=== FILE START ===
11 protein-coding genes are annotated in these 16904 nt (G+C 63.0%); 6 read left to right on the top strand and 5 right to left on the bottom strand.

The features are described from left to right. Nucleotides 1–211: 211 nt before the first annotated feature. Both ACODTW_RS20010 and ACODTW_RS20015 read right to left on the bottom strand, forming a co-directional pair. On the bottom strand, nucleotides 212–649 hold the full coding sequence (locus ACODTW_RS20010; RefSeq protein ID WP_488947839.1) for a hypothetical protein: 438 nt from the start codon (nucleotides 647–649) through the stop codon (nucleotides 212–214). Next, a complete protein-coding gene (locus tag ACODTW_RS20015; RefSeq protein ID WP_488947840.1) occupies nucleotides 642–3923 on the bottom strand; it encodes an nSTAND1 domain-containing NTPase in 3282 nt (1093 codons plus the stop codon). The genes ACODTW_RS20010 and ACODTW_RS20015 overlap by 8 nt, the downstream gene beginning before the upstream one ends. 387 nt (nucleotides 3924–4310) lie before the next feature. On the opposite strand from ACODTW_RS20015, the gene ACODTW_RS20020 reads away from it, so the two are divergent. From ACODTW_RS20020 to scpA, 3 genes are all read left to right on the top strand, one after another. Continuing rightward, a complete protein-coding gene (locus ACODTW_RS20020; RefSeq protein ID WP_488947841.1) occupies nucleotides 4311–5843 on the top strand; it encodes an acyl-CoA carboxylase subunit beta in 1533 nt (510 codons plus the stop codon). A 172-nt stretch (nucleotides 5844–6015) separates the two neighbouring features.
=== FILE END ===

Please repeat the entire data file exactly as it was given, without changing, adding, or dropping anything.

11 protein-coding genes are annotated in these 16904 nt (G+C 63.0%); 6 read left to right on the top strand and 5 right to left on the bottom strand.

The features are described from left to right. Nucleotides 1–211: 211 nt before the first annotated feature. Both ACODTW_RS20010 and ACODTW_RS20015 read right to left on the bottom strand, forming a co-directional pair. On the bottom strand, nucleotides 212–649 hold the full coding sequence (locus ACODTW_RS20010; RefSeq protein ID WP_488947839.1) for a hypothetical protein: 438 nt from the start codon (nucleotides 647–649) through the stop codon (nucleotides 212–214). Next, a complete protein-coding gene (locus tag ACODTW_RS20015; RefSeq protein ID WP_488947840.1) occupies nucleotides 642–3923 on the bottom strand; it encodes an nSTAND1 domain-containing NTPase in 3282 nt (1093 codons plus the stop codon). The genes ACODTW_RS20010 and ACODTW_RS20015 overlap by 8 nt, the downstream gene beginning before the upstream one ends. 387 nt (nucleotides 3924–4310) lie before the next feature. On the opposite strand from ACODTW_RS20015, the gene ACODTW_RS20020 reads away from it, so the two are divergent. From ACODTW_RS20020 to scpA, 3 genes are all read left to right on the top strand, one after another. Continuing rightward, a complete protein-coding gene (locus ACODTW_RS20020; RefSeq protein ID WP_488947841.1) occupies nucleotides 4311–5843 on the top strand; it encodes an acyl-CoA carboxylase subunit beta in 1533 nt (510 codons plus the stop codon). A 172-nt stretch (nucleotides 5844–6015) separates the two neighbouring features.